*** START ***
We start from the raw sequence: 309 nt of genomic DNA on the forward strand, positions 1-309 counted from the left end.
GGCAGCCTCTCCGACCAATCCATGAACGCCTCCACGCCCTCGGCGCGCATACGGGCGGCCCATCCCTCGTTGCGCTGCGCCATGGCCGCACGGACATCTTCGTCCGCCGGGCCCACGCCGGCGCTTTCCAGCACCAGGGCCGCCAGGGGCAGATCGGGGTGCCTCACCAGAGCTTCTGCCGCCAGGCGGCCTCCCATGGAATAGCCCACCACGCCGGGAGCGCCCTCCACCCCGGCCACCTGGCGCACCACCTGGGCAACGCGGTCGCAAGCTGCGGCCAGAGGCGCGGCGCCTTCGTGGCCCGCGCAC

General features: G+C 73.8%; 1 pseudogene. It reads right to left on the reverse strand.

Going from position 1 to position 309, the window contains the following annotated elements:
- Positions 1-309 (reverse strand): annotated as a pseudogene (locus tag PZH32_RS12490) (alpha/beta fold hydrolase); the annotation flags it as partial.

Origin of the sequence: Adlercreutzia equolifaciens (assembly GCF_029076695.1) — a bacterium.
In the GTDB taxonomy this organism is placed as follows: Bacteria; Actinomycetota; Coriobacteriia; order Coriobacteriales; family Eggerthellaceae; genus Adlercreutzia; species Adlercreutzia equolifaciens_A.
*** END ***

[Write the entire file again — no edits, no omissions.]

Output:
We start from the raw sequence: 309 nt of genomic DNA on the forward strand, positions 1-309 counted from the left end.
GGCAGCCTCTCCGACCAATCCATGAACGCCTCCACGCCCTCGGCGCGCATACGGGCGGCCCATCCCTCGTTGCGCTGCGCCATGGCCGCACGGACATCTTCGTCCGCCGGGCCCACGCCGGCGCTTTCCAGCACCAGGGCCGCCAGGGGCAGATCGGGGTGCCTCACCAGAGCTTCTGCCGCCAGGCGGCCTCCCATGGAATAGCCCACCACGCCGGGAGCGCCCTCCACCCCGGCCACCTGGCGCACCACCTGGGCAACGCGGTCGCAAGCTGCGGCCAGAGGCGCGGCGCCTTCGTGGCCCGCGCAC

General features: G+C 73.8%; 1 pseudogene. It reads right to left on the reverse strand.

Going from position 1 to position 309, the window contains the following annotated elements:
- Positions 1-309 (reverse strand): annotated as a pseudogene (locus tag PZH32_RS12490) (alpha/beta fold hydrolase); the annotation flags it as partial.

Origin of the sequence: Adlercreutzia equolifaciens (assembly GCF_029076695.1) — a bacterium.
In the GTDB taxonomy this organism is placed as follows: Bacteria; Actinomycetota; Coriobacteriia; order Coriobacteriales; family Eggerthellaceae; genus Adlercreutzia; species Adlercreutzia equolifaciens_A.